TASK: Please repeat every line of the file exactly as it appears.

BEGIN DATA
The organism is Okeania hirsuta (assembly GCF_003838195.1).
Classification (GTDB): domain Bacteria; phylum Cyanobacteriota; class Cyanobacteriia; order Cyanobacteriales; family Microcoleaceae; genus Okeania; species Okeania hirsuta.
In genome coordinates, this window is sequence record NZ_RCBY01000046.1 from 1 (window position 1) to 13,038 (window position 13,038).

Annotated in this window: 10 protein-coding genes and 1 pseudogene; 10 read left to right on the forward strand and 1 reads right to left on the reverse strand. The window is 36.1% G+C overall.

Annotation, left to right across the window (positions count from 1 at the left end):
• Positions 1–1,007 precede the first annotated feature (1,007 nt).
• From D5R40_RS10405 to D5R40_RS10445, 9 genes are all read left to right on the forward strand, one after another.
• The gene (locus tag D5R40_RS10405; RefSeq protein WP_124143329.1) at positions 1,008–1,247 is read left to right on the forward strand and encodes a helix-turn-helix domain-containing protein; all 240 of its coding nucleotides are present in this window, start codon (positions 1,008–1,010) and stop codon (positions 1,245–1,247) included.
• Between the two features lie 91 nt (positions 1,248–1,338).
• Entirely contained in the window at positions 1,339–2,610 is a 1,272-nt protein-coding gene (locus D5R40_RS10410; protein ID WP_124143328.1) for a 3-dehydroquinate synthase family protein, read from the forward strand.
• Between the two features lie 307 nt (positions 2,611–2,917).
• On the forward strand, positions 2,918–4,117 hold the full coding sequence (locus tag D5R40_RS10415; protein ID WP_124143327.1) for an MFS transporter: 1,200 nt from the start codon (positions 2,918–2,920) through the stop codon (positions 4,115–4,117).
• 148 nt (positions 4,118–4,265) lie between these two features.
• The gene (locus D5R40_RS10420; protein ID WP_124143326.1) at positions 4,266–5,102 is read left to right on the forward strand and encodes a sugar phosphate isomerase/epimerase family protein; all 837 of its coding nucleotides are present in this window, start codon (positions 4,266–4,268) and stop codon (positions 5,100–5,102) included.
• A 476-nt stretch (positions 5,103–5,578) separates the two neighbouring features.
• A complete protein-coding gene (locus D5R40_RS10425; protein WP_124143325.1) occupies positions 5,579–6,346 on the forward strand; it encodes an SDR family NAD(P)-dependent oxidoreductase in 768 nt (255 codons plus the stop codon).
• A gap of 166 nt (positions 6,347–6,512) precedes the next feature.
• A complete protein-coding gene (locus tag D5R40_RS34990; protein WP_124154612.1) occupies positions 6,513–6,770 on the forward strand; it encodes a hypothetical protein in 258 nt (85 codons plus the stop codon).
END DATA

The organism is Okeania hirsuta (assembly GCF_003838195.1).
Classification (GTDB): domain Bacteria; phylum Cyanobacteriota; class Cyanobacteriia; order Cyanobacteriales; family Microcoleaceae; genus Okeania; species Okeania hirsuta.
In genome coordinates, this window is sequence record NZ_RCBY01000046.1 from 1 (window position 1) to 13,038 (window position 13,038).

Annotated in this window: 10 protein-coding genes and 1 pseudogene; 10 read left to right on the forward strand and 1 reads right to left on the reverse strand. The window is 36.1% G+C overall.

Annotation, left to right across the window (positions count from 1 at the left end):
• Positions 1–1,007 precede the first annotated feature (1,007 nt).
• From D5R40_RS10405 to D5R40_RS10445, 9 genes are all read left to right on the forward strand, one after another.
• The gene (locus tag D5R40_RS10405; RefSeq protein WP_124143329.1) at positions 1,008–1,247 is read left to right on the forward strand and encodes a helix-turn-helix domain-containing protein; all 240 of its coding nucleotides are present in this window, start codon (positions 1,008–1,010) and stop codon (positions 1,245–1,247) included.
• Between the two features lie 91 nt (positions 1,248–1,338).
• Entirely contained in the window at positions 1,339–2,610 is a 1,272-nt protein-coding gene (locus D5R40_RS10410; protein ID WP_124143328.1) for a 3-dehydroquinate synthase family protein, read from the forward strand.
• Between the two features lie 307 nt (positions 2,611–2,917).
• On the forward strand, positions 2,918–4,117 hold the full coding sequence (locus tag D5R40_RS10415; protein ID WP_124143327.1) for an MFS transporter: 1,200 nt from the start codon (positions 2,918–2,920) through the stop codon (positions 4,115–4,117).
• 148 nt (positions 4,118–4,265) lie between these two features.
• The gene (locus D5R40_RS10420; protein ID WP_124143326.1) at positions 4,266–5,102 is read left to right on the forward strand and encodes a sugar phosphate isomerase/epimerase family protein; all 837 of its coding nucleotides are present in this window, start codon (positions 4,266–4,268) and stop codon (positions 5,100–5,102) included.
• A 476-nt stretch (positions 5,103–5,578) separates the two neighbouring features.
• A complete protein-coding gene (locus D5R40_RS10425; protein WP_124143325.1) occupies positions 5,579–6,346 on the forward strand; it encodes an SDR family NAD(P)-dependent oxidoreductase in 768 nt (255 codons plus the stop codon).
• A gap of 166 nt (positions 6,347–6,512) precedes the next feature.
• A complete protein-coding gene (locus tag D5R40_RS34990; protein WP_124154612.1) occupies positions 6,513–6,770 on the forward strand; it encodes a hypothetical protein in 258 nt (85 codons plus the stop codon).